“Yeah, I’d say so. Definitely. People [at Warwick Academy] helped me ease into it,” he said. “People [at Warwick Academy] are very open. Because of the diversity here, people open up and are like, okay, welcome, you’re a part of the group now.
“In Denmark, I think that you have to be like everyone else to be a part of the group. I think that in Denmark, there’s a lot of racial segregation still.”
He notices other culture differences between Denmark and Bermuda, such as the level of diversity and the diet. “Diversity here, is very different. Denmark is 90 per cent white. The foods we are very focused on meat. If you don’t eat this, you aren’t a part of the culture.”
“While there are definite differences between Denmark and Bermuda, there are also similarities. Since our entire country is Christian, then we follow a lot of the Christian traditions. So, Easter’s a big thing for us, and also Christmas, of course.
“In our culture … we have a Danish word called hygge, which means, like being cozy with people, being together with people. We meet at Easter or anytime and sit down and relax.”
His enjoyment of traditional Bermudian Good Friday celebration was no surprise then, as it is similar to hygge.
“I really like some of the stuff [Bermudians] do [for] the holidays, like the AG [Agricultural Exhibition] show and … on Good Friday, the kites.”
He believes student exchange programmes are an important aspect of education. Living somewhere and going somewhere on vacation are not the same. They enable you to immerse yourself in the country’s culture and to experience it to a greater extent. As Hannibal says, such programmes help you to “open your eyes”.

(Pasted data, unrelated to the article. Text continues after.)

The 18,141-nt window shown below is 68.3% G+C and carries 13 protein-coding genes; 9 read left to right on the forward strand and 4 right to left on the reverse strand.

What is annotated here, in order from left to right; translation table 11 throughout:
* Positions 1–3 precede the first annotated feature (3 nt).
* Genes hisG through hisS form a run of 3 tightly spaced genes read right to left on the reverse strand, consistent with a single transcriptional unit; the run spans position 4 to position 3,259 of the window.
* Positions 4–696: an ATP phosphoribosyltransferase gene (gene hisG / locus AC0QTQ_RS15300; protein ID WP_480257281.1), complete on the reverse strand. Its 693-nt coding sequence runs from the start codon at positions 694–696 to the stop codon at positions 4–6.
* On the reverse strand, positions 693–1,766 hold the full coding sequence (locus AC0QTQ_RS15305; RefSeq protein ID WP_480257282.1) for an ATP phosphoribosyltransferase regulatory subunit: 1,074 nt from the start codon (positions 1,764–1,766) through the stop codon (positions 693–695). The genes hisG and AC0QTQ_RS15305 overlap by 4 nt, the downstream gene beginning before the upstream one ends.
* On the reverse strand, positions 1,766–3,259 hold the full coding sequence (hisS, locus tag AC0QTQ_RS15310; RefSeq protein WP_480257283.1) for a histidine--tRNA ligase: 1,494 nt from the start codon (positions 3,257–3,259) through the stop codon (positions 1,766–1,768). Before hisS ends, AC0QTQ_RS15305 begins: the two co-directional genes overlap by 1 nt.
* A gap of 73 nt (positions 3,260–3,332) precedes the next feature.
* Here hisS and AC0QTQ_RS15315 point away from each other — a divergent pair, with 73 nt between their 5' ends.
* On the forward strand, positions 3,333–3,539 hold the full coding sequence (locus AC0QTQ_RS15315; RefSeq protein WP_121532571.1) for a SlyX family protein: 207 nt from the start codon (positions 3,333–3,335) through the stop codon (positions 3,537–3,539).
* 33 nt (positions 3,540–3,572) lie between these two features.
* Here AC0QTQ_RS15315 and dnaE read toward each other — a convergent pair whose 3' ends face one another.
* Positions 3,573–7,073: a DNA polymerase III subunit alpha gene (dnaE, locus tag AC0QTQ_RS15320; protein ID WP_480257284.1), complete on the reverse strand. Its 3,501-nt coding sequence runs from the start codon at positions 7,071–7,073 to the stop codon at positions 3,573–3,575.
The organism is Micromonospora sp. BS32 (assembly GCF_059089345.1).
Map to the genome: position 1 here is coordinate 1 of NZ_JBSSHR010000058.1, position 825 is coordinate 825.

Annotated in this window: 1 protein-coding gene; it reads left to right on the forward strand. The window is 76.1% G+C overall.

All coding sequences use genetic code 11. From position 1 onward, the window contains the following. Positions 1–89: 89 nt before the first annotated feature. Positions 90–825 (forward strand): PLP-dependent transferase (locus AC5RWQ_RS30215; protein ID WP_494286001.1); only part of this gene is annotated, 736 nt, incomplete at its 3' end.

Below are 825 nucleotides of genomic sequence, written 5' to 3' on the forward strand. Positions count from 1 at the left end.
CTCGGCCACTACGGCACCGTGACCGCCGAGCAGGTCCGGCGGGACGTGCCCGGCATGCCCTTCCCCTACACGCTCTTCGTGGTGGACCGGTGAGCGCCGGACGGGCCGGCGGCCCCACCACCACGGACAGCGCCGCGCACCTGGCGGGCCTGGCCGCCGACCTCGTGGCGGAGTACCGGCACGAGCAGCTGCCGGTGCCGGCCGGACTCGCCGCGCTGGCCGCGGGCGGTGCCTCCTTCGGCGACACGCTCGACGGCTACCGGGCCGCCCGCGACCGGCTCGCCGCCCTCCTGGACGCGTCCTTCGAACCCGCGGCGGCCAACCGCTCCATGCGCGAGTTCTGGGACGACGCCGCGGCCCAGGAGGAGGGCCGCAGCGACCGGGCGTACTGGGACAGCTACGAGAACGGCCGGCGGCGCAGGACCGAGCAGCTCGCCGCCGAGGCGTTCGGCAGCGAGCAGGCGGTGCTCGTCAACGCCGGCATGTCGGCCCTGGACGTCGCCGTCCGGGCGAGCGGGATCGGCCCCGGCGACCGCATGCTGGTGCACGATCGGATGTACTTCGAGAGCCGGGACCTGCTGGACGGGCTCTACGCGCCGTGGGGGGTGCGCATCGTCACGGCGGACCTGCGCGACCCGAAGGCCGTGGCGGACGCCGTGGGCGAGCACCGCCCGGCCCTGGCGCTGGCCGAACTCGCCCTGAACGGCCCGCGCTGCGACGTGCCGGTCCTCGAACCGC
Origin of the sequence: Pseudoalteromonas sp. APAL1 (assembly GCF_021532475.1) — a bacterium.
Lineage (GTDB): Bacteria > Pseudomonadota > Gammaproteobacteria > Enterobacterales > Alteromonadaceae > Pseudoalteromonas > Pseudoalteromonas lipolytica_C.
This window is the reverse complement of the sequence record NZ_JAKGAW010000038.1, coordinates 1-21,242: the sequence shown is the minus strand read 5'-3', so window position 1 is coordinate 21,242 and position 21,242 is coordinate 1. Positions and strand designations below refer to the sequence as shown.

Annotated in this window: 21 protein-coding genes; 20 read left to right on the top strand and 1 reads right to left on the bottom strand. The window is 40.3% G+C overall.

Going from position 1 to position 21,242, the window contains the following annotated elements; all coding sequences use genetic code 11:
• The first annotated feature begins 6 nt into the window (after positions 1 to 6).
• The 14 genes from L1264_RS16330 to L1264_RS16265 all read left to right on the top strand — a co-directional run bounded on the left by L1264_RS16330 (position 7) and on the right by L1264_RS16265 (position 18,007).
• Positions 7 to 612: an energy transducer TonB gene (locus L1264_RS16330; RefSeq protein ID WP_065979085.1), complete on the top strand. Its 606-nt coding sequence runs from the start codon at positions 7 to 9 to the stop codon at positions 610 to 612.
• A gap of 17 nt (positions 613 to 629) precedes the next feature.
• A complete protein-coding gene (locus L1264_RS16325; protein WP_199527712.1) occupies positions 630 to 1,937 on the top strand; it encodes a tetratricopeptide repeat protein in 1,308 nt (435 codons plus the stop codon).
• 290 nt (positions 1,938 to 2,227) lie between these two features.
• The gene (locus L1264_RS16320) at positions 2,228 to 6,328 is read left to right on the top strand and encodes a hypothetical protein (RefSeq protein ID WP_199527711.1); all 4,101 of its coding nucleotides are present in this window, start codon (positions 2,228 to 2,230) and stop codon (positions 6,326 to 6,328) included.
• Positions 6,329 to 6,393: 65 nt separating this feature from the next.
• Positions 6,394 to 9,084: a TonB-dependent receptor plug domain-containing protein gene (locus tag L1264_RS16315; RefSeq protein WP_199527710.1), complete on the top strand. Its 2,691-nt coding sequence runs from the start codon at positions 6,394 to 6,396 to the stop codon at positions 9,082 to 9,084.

He added: “Today there is more appreciation of different culture … and languages … We’re moving to a place where more and more diversity is accepted.”
This is definitely the case at Warwick Academy. Culture is something that connects us all, in one way or another, to each other. It is something to be appreciated, respected, shared and celebrated.
It is something we should all be proud to express. With that being said, the school strives to cultivate its own unique culture experiences of everyone in its community.
David Horan, principal of Warwick Academy, used a word to describe the kind of environment Warwick Academy is nurturing: inter-culturalism.
This means that individuals, through interactions with each other, can create positive relations between their cultures in a way that is founded on equity and mutual respect.
International Day is a clear example of inter-culturalism taking place at Warwick Academy. It is also an ideal time to explore culture and its meaning with a school setting.
International Day is a clear demonstration to foster inter-culturalism within its locality, as well as encourage its students to possess a global mind set.